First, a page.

Magnus Carlsen is closing in on another victory this weekend as Norway’s world champion leads at Tata Steel Wijk aan Zee by half a point with three rounds to go. The 31-year-old has previously won the “chess Wimbledon” seven times.

Carlsen, 31, began slowly, but was at his best in the middle rounds, especially while using his active rooks to defeat the world No7 Shak Mamedyarov when the pair were tied for the lead. The No1 attributed his strong form to using prep left over from his world title defence in Dubai last month. 

However, even these impressive results have shown what a difficult enterprise Carlsen set himself when he stated that his next chess ambition was to set an all-time record rating of 2900. He began Wijk rated at 2865, scored an unbeaten 7/10 with three rounds to go, while his rating advanced to . . . 2866.

Anish Giri is only half a point behind Carlsen after two lucky moments for the Dutchman. First, Fabiano Caruana blundered in a winning position, then Danill Dubov defaulted his round seven game. One of the Russian’s aides caught Covid, so the organisers asked Dubov to wear a mask pending his test result, but he refused on principle because it was not specifically stated in his contract. The test proved negative. 

Wijk’s final three rounds can be viewed free and live online (1pm GMT start Friday and Saturday, 11 am Sunday). For this event I recommend watching on, which has close-ups from the playing hall.

The annual Gibraltar Open is one of Europe’s strongest and most popular events, but due to Covid and a change of venue its format has been changed for 2022. Gibraltar organisers have introduced the novel idea of a Battle of the Sexes between 10-player teams of men and women, equally matched in terms of average age and Fide international rating.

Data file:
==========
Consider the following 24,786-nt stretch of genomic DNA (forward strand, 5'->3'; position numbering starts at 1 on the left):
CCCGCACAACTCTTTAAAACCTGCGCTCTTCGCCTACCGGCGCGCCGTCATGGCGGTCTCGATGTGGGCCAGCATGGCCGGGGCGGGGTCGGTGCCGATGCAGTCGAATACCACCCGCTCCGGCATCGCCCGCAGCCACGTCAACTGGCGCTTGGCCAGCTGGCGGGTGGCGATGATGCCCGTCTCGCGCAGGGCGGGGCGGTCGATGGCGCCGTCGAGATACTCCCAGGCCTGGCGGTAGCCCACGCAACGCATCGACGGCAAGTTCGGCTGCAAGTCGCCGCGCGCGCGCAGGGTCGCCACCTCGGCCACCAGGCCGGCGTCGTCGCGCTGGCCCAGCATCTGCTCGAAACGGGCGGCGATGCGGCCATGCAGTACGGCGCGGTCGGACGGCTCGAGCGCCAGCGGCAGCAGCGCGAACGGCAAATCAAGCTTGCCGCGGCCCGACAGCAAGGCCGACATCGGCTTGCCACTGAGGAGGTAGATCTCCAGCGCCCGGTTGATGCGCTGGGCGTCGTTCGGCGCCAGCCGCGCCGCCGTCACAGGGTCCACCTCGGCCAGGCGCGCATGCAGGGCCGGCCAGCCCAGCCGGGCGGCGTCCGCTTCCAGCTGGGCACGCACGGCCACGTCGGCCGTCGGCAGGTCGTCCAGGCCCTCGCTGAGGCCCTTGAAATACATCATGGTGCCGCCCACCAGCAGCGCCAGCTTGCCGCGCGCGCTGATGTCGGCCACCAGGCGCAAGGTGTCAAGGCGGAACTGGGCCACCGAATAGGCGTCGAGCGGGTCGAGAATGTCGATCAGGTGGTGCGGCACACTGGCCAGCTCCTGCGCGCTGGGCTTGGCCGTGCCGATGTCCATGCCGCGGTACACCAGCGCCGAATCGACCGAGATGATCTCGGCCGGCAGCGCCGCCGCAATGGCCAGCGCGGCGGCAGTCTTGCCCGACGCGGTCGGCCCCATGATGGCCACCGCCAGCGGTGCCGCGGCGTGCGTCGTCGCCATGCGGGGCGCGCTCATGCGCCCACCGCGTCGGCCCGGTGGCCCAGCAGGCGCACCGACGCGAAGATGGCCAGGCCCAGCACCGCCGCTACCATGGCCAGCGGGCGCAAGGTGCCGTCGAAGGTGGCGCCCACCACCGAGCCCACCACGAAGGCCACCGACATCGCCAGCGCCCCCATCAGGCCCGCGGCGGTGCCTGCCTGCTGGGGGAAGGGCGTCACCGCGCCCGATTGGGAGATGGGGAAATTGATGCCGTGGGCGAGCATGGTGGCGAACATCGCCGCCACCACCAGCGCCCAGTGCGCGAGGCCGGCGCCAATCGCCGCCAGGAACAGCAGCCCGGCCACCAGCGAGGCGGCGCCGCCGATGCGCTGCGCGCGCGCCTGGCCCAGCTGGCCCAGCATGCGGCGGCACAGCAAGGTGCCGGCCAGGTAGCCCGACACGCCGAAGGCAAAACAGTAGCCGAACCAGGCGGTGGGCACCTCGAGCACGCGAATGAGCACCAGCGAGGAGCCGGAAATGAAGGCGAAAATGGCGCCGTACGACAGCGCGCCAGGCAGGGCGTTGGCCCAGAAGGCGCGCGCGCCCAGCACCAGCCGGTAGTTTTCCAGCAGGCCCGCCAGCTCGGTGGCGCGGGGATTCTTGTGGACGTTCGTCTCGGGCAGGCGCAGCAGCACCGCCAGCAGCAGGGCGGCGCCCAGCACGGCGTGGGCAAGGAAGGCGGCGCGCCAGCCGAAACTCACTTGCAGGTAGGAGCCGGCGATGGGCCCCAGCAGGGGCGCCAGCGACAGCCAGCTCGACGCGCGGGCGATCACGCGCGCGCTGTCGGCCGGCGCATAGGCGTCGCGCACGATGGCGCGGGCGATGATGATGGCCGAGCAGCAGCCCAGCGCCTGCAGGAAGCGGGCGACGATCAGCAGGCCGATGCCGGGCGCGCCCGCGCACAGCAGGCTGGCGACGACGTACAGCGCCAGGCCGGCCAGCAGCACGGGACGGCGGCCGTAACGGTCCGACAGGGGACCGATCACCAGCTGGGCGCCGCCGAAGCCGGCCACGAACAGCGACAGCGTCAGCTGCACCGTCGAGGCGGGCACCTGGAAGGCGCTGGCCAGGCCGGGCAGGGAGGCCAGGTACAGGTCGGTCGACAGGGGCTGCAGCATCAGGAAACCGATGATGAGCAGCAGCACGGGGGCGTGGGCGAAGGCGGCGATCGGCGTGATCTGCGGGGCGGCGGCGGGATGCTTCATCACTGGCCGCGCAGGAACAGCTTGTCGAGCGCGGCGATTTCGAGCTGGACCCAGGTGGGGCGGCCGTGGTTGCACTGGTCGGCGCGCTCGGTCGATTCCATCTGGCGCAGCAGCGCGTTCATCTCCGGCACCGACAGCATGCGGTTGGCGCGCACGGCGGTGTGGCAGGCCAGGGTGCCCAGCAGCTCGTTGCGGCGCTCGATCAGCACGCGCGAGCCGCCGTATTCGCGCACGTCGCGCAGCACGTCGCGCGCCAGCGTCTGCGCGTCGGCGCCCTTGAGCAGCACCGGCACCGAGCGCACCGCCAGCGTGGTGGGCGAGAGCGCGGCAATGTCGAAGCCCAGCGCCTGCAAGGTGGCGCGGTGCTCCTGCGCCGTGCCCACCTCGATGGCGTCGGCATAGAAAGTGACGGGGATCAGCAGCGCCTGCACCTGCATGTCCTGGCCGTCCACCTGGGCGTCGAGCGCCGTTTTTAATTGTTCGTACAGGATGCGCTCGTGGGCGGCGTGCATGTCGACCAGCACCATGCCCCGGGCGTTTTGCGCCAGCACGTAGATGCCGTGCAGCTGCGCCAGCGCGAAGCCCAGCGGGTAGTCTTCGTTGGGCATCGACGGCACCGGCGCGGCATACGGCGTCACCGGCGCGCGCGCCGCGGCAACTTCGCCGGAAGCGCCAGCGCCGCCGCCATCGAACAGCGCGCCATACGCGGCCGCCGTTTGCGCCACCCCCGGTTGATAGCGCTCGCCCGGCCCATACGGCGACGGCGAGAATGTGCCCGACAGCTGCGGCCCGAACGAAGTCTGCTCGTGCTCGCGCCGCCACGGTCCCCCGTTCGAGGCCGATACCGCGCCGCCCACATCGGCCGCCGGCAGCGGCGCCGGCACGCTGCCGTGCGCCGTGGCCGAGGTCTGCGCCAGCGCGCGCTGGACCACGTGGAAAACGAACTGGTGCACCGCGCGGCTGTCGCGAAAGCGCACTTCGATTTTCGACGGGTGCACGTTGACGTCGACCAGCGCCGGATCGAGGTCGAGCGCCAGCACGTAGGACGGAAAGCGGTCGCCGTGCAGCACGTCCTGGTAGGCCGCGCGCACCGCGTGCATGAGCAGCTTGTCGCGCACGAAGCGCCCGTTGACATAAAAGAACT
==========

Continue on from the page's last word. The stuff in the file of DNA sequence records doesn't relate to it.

Both teams average around 2400, international master standard. The men include Joe Gallagher, a former British champion who now represents Switzerland, and Ravi Haria, the rising star of English chess, but some of their colleagues are less well known. The women almost all rank in the world top 50, and include two former world champions. Yet from the two powerhouses of women’s chess there are no Chinese players and only one Russian.

The prize money is £100,000, to be split 75-25 rather than the 60-40 which is normal in the world championship. It will probably be a lifetime’s best chess payday for a few of the lesser known participants, so a highly competitive match is assured. There was a shock at the start when the women’s team won rounds one and two (of 10) by a wide 6.5-3.5 margin, but then the men’s team struck back in round three with a 7-3 score, despite having the black pieces in every game.

Round one in action here on flickr.

Levon Aronian v Loek van Wely, Tata Steel Wijk 2014. Puzzle-find Black’s winning move. Black is two pawns down, while White’s queen and rook are angling for Qg8 mate, but Aronian failed to notice a hidden tactic. 

Click here for solution

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